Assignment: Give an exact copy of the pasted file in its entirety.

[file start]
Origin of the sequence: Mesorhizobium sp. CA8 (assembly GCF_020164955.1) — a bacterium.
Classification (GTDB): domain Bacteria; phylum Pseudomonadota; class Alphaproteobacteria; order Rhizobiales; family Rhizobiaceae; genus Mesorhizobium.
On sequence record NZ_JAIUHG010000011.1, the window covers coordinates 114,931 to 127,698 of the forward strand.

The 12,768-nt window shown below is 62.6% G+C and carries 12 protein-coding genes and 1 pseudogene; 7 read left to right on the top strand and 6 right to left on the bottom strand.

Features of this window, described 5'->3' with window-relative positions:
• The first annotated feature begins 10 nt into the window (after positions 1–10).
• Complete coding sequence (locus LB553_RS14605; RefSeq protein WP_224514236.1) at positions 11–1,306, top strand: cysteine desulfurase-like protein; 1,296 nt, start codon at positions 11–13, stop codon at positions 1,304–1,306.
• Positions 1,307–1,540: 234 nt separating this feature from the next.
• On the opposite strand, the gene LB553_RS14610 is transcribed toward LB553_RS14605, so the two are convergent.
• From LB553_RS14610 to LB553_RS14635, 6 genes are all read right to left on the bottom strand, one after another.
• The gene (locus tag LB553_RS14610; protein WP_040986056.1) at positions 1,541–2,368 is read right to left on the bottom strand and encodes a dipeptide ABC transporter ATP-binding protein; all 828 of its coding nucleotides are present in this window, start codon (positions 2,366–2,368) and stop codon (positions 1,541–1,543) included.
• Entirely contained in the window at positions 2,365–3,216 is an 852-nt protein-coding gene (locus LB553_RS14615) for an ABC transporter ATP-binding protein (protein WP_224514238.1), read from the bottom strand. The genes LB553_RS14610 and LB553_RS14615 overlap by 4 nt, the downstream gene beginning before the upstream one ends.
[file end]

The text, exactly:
Origin of the sequence: Mesorhizobium sp. CA8 (assembly GCF_020164955.1) — a bacterium.
Classification (GTDB): domain Bacteria; phylum Pseudomonadota; class Alphaproteobacteria; order Rhizobiales; family Rhizobiaceae; genus Mesorhizobium.
On sequence record NZ_JAIUHG010000011.1, the window covers coordinates 114,931 to 127,698 of the forward strand.

The 12,768-nt window shown below is 62.6% G+C and carries 12 protein-coding genes and 1 pseudogene; 7 read left to right on the top strand and 6 right to left on the bottom strand.

Features of this window, described 5'->3' with window-relative positions:
• The first annotated feature begins 10 nt into the window (after positions 1–10).
• Complete coding sequence (locus LB553_RS14605; RefSeq protein WP_224514236.1) at positions 11–1,306, top strand: cysteine desulfurase-like protein; 1,296 nt, start codon at positions 11–13, stop codon at positions 1,304–1,306.
• Positions 1,307–1,540: 234 nt separating this feature from the next.
• On the opposite strand, the gene LB553_RS14610 is transcribed toward LB553_RS14605, so the two are convergent.
• From LB553_RS14610 to LB553_RS14635, 6 genes are all read right to left on the bottom strand, one after another.
• The gene (locus tag LB553_RS14610; protein WP_040986056.1) at positions 1,541–2,368 is read right to left on the bottom strand and encodes a dipeptide ABC transporter ATP-binding protein; all 828 of its coding nucleotides are present in this window, start codon (positions 2,366–2,368) and stop codon (positions 1,541–1,543) included.
• Entirely contained in the window at positions 2,365–3,216 is an 852-nt protein-coding gene (locus LB553_RS14615) for an ABC transporter ATP-binding protein (protein WP_224514238.1), read from the bottom strand. The genes LB553_RS14610 and LB553_RS14615 overlap by 4 nt, the downstream gene beginning before the upstream one ends.